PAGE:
“If you can climb in Michigan, you can climb anywhere,” said Bill Thompson, head organizer for the annual Michigan Ice Festival. Many who have discovered the wildly unique, icy landscape along the south shore of Lake Superior, share the sentiment.
Sometime in late ’80s, four ice climbers from Kalamazoo, Michigan caught a whiff of ice and headed north to chase the scent. When they arrived in Munising, a small town on the upper peninsula of the state, they realized they had come upon a gold mine of untouched ice. The excursion was deemed a success and over dinner, drinks, and banter the group decided to make this an annual trip, giving birth to the ice festival.
“Ice climbers from the area have preached to the climbing community for decades about the quality and quantity of ice nearby,” said Thompson. As word has spread, this Midwestern jewel has gained popularity each year. It has progressed from four fellows seeking adventure to an expected 700 attendees in 2016.
The festival continues to mature not only in attendance, but is also flourishing with vendors, visiting athletes, and major sponsors such as La Sportiva and their title sponsor, Black Diamond. Having attended ice festivals across the country, Thompson truly enjoys the friendly, grass-roots atmosphere that surrounds this event. “We will have people show up in snowmobile suites and Carhartt jackets excited to check out the sport, test the gear, and to learn from the best in the game. It’s very Midwest,” said Thompson.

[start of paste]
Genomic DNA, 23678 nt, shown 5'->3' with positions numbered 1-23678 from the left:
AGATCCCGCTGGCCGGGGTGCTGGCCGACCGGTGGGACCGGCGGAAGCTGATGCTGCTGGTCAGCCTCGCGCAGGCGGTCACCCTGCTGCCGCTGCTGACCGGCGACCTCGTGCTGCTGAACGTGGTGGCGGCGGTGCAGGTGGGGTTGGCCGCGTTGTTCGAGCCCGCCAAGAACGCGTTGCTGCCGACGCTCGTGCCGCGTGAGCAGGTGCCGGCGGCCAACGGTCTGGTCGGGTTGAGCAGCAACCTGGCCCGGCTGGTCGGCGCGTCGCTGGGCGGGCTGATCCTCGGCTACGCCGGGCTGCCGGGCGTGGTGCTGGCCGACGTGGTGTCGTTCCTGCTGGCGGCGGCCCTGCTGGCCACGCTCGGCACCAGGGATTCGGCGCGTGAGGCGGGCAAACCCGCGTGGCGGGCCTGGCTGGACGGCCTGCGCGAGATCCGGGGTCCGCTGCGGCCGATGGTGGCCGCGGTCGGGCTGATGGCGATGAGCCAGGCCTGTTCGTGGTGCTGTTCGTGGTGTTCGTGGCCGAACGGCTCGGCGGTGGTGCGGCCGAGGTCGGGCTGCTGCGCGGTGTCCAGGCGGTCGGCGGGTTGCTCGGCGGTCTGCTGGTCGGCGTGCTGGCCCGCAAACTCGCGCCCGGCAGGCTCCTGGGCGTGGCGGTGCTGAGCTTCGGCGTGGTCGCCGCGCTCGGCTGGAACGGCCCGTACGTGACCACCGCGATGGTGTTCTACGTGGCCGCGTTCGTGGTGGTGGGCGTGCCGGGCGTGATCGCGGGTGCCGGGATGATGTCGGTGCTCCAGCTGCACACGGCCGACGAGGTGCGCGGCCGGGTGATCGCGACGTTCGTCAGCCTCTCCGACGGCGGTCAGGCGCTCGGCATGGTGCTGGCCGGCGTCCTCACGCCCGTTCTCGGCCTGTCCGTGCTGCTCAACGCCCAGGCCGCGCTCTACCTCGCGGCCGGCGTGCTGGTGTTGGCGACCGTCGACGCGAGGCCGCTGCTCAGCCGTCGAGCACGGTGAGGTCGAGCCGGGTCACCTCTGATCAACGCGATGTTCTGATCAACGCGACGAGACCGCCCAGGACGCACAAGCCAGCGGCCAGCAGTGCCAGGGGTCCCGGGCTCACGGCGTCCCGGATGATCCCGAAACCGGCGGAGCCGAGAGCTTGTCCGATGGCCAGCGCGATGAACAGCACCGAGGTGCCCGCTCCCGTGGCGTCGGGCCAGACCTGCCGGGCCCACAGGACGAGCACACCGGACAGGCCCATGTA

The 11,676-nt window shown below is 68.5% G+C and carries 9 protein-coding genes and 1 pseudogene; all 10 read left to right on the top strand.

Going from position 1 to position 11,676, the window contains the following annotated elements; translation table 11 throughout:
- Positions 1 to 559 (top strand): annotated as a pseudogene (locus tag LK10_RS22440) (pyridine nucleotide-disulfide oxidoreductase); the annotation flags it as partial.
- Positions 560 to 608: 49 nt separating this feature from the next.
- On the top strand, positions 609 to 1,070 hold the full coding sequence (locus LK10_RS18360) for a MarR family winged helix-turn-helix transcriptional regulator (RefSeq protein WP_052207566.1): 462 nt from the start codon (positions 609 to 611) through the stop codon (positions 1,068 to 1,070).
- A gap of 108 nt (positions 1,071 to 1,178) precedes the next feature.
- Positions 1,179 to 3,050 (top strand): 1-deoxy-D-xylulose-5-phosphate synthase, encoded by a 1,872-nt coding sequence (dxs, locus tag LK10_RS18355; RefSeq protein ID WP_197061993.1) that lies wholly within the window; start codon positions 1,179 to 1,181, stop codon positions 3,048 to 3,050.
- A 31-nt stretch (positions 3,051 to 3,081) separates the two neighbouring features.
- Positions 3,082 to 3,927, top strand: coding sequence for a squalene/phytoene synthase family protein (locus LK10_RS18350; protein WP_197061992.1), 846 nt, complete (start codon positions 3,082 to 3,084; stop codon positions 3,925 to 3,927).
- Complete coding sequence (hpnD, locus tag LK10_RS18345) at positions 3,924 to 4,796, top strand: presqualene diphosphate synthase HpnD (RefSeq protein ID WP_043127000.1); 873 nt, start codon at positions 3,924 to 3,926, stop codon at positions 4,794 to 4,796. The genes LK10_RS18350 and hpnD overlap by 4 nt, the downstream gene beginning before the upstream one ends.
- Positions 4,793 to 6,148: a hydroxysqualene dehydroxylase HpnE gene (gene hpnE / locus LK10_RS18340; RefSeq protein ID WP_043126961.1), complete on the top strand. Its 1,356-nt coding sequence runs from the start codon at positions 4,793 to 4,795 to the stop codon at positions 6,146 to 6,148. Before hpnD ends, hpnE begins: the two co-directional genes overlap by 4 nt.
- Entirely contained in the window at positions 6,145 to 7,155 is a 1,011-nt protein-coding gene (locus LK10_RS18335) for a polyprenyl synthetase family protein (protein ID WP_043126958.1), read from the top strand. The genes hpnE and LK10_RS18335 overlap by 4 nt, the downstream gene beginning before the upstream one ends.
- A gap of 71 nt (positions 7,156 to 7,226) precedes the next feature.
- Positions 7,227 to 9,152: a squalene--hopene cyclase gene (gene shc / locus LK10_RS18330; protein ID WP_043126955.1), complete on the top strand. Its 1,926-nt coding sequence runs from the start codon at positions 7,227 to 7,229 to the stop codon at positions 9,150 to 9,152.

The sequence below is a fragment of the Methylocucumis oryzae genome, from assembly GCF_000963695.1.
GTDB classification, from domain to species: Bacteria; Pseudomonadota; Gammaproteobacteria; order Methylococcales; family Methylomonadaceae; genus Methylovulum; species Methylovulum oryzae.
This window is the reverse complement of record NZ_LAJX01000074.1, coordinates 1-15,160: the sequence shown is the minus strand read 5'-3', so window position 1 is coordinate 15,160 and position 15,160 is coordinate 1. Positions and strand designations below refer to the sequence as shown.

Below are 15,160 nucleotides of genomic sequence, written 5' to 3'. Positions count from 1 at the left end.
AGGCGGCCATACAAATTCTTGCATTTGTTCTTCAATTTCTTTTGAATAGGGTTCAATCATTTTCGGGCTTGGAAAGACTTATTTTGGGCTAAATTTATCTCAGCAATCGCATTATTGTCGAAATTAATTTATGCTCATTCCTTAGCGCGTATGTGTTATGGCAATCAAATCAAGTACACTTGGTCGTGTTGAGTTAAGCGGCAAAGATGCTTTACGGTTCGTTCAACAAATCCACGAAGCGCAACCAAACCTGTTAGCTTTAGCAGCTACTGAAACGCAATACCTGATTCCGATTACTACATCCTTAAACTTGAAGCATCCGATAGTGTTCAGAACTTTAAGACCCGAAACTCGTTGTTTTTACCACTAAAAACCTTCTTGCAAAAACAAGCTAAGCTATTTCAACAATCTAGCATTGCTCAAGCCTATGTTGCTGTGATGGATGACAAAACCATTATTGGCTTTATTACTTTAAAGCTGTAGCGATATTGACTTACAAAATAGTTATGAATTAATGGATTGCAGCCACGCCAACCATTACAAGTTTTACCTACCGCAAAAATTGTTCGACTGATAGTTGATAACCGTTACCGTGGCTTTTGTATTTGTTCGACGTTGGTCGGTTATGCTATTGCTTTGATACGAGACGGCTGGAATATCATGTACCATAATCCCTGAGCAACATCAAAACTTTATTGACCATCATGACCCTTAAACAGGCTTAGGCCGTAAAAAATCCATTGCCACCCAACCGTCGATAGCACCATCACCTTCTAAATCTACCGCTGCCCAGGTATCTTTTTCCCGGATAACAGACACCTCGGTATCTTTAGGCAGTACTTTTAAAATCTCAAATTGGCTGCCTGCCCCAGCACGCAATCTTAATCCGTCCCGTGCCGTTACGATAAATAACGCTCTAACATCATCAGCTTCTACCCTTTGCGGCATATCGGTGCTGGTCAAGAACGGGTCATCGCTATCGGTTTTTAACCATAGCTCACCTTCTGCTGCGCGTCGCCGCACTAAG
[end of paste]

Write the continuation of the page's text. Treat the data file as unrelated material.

Much of the ice can be found in and around Pictured Rocks National Lakeshore. Towering sandstone cliffs seep with rainfall and snowmelt waiting for a cold snap to shape the stunning winter falls. A majority of the routes here reach dead vertical, creating a spectacular variety that rivals the country’s best ice pitches. Climbs that dangle above open water and at times ferocious waves will give any climbing party a unique taste of Michigan spice. Adding to the allure, Grand Island sits one mile offshore with up to 200 foot walls covered in quality ice. The only catch: You can only reach it once the lake freezes over, or by boat if you just can’t wait.
The Michigan Ice Festival will continue to open doors for those interested in swinging their first ice axe from February 10–14. Clinics unique to the festival include an expedition planning clinic hosted by Carlos Buhler and a photo workshop led by Mike Wilkinson.
If you’re willing to leave the mountains for the flatlands, Michigan might change your view of what it looks like to live and adventure in the Midwest.